It was exactly one year ago that we motored out of San Diego Harbor and started what has been, for me, the most amazing year of my life.
I've been trying to put my thoughts together about it for a while and just keep shaking my head. Charlotte and I sat around for a few minutes tonight just going through the list and it feels like decades worth of experiences, crammed into a single calendar year.
Our youngest daughter was born following the reenactment of a Benny Hill skit with Cole Trickle. I singlehanded ~1300 miles from Ensenada to Bahia de Banderas. I did my job from a developing nation. I took a train across the United States, and got the flu in New Orleans. We've crossed the Sea of Cortez, myself twice. I've weathered half a dozen cyclones. We've eaten fish we've pulled from the sea. We've met incredibly interesting people.
We've swung into tropical springs with rope from a tree branch, nets up to keep the crocodiles out.
Charlotte and I sat in Puerto Escondido and found Lyra in the stars.
The hardest things to put into writing though are the transformative impacts of it all.
The problem with being an adventurer is that you'll never again belong in any one place.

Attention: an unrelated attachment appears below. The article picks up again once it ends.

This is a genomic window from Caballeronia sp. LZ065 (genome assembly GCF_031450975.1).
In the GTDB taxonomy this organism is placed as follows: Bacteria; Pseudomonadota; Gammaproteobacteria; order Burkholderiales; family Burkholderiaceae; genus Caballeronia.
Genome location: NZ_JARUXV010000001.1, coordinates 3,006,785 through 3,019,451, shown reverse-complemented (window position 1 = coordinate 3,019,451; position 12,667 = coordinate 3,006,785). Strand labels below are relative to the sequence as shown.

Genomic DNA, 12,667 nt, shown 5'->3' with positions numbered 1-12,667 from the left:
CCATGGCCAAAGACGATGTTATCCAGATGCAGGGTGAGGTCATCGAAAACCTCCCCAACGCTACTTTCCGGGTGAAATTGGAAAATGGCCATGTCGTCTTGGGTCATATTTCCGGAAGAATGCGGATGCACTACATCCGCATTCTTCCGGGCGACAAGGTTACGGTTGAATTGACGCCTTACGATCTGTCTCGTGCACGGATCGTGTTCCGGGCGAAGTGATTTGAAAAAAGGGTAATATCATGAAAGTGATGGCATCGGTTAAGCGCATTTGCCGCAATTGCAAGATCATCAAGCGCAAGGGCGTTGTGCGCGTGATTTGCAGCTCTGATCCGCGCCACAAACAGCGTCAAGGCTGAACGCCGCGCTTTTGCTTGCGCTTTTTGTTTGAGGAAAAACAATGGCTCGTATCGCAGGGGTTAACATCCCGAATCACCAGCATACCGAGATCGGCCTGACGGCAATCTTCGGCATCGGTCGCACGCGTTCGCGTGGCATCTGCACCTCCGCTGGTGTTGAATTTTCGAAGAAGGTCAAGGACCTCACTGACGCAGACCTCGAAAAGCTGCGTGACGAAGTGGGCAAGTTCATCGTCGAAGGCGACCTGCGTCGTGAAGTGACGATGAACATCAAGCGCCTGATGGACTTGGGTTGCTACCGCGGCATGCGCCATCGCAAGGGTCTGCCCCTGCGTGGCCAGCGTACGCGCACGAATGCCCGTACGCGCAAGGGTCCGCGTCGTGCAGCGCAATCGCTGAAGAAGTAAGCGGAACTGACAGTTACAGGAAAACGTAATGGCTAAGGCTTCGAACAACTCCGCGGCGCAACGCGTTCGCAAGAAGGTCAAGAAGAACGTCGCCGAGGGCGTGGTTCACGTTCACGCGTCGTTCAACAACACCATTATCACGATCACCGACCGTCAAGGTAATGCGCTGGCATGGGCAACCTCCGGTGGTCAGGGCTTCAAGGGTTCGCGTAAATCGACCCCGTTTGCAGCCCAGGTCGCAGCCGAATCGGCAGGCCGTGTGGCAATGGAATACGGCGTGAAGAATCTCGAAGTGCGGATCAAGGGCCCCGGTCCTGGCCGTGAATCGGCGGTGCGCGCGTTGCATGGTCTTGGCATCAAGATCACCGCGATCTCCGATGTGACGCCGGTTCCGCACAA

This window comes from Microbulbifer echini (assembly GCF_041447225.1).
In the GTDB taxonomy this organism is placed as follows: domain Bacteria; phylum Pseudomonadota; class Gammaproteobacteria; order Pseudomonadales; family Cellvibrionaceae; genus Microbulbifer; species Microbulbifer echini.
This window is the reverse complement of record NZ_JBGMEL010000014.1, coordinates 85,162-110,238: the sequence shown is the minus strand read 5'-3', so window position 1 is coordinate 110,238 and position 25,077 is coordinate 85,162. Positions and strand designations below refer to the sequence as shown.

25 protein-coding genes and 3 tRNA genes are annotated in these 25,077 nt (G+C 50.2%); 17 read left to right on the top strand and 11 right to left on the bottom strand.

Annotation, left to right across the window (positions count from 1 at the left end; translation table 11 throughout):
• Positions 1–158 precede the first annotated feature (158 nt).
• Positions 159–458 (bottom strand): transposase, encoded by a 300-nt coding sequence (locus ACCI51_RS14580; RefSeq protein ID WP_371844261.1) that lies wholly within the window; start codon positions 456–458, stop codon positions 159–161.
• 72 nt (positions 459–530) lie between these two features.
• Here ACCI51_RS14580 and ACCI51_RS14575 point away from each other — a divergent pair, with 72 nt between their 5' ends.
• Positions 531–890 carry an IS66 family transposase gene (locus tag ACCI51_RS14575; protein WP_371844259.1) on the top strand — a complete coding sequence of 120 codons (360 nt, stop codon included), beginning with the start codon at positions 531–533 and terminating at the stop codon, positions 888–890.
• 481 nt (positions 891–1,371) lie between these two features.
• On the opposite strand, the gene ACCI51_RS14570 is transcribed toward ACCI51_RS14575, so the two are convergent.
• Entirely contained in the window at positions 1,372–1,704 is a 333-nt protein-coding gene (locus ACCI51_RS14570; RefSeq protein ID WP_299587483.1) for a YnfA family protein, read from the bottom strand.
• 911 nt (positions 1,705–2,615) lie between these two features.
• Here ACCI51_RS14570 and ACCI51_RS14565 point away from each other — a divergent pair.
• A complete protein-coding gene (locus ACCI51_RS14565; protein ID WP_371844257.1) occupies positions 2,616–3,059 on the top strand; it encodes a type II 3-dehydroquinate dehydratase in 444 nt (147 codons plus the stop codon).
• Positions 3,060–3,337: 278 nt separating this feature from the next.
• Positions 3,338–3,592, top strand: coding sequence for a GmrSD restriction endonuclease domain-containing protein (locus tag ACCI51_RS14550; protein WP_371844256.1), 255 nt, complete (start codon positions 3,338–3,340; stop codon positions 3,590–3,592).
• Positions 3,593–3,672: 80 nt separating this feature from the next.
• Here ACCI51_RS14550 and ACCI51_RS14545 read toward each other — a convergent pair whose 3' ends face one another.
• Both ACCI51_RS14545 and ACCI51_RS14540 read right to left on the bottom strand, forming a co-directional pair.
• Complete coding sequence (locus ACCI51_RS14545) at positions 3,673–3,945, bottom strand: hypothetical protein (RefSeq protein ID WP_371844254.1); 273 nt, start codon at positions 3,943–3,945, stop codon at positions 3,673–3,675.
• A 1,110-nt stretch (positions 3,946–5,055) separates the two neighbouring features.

This year has been like a surgical operation, pulling away pieces of us that we don't really need and buttressing areas that had grown soft from "real life".
I'm summarizing a bit, but a core aspect of Robert Pirsig's commentary on sailing is that is indeed more "real" than "real life". So much of modern living is about insulating a person. Insulating away from the environment, from fear, from discomfort, from challenge, and ultimately from themselves.
In Walden, Thoreau spoke of modern inventions:
Our inventions are wont to be pretty toys, which distract our attention from serious things. They are but improved means to an unimproved end, an end which it was already but too easy to arrive at.
It's really hard to believe that we'll be leaving for the South Pacific in a few months. Sailing with the family is physically, emotionally, and financially tough but looking back on the first year I can say this: it was absolutely worth it and I can't wait to write the next installment from New Zealand.